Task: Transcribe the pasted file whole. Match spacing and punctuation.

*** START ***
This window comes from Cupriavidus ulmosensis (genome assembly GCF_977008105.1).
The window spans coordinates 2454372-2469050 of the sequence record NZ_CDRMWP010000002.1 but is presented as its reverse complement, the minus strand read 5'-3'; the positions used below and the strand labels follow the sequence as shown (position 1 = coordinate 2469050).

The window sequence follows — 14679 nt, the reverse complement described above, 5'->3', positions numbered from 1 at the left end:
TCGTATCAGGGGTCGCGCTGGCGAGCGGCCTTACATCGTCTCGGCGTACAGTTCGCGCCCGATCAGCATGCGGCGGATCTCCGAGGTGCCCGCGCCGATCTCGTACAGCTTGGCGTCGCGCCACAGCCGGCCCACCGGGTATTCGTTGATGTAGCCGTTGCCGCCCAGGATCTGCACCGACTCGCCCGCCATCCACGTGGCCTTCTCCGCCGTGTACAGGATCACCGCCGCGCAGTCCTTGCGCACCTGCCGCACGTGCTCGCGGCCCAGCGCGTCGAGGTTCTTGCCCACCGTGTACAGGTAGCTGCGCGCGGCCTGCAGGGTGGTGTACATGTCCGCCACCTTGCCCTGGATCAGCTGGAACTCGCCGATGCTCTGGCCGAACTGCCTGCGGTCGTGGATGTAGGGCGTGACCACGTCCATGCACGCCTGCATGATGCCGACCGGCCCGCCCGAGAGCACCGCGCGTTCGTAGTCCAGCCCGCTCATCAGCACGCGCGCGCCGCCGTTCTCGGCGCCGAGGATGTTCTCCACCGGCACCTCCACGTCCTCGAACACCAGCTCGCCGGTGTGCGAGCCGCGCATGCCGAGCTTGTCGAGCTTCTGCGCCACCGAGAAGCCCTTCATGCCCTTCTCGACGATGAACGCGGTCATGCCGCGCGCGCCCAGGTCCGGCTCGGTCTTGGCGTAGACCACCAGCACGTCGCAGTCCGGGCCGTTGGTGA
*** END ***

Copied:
This window comes from Cupriavidus ulmosensis (genome assembly GCF_977008105.1).
The window spans coordinates 2454372-2469050 of the sequence record NZ_CDRMWP010000002.1 but is presented as its reverse complement, the minus strand read 5'-3'; the positions used below and the strand labels follow the sequence as shown (position 1 = coordinate 2469050).

The window sequence follows — 14679 nt, the reverse complement described above, 5'->3', positions numbered from 1 at the left end:
TCGTATCAGGGGTCGCGCTGGCGAGCGGCCTTACATCGTCTCGGCGTACAGTTCGCGCCCGATCAGCATGCGGCGGATCTCCGAGGTGCCCGCGCCGATCTCGTACAGCTTGGCGTCGCGCCACAGCCGGCCCACCGGGTATTCGTTGATGTAGCCGTTGCCGCCCAGGATCTGCACCGACTCGCCCGCCATCCACGTGGCCTTCTCCGCCGTGTACAGGATCACCGCCGCGCAGTCCTTGCGCACCTGCCGCACGTGCTCGCGGCCCAGCGCGTCGAGGTTCTTGCCCACCGTGTACAGGTAGCTGCGCGCGGCCTGCAGGGTGGTGTACATGTCCGCCACCTTGCCCTGGATCAGCTGGAACTCGCCGATGCTCTGGCCGAACTGCCTGCGGTCGTGGATGTAGGGCGTGACCACGTCCATGCACGCCTGCATGATGCCGACCGGCCCGCCCGAGAGCACCGCGCGTTCGTAGTCCAGCCCGCTCATCAGCACGCGCGCGCCGCCGTTCTCGGCGCCGAGGATGTTCTCCACCGGCACCTCCACGTCCTCGAACACCAGCTCGCCGGTGTGCGAGCCGCGCATGCCGAGCTTGTCGAGCTTCTGCGCCACCGAGAAGCCCTTCATGCCCTTCTCGACGATGAACGCGGTCATGCCGCGCGCGCCCAGGTCCGGCTCGGTCTTGGCGTAGACCACCAGCACGTCGCAGTCCGGGCCGTTGGTGA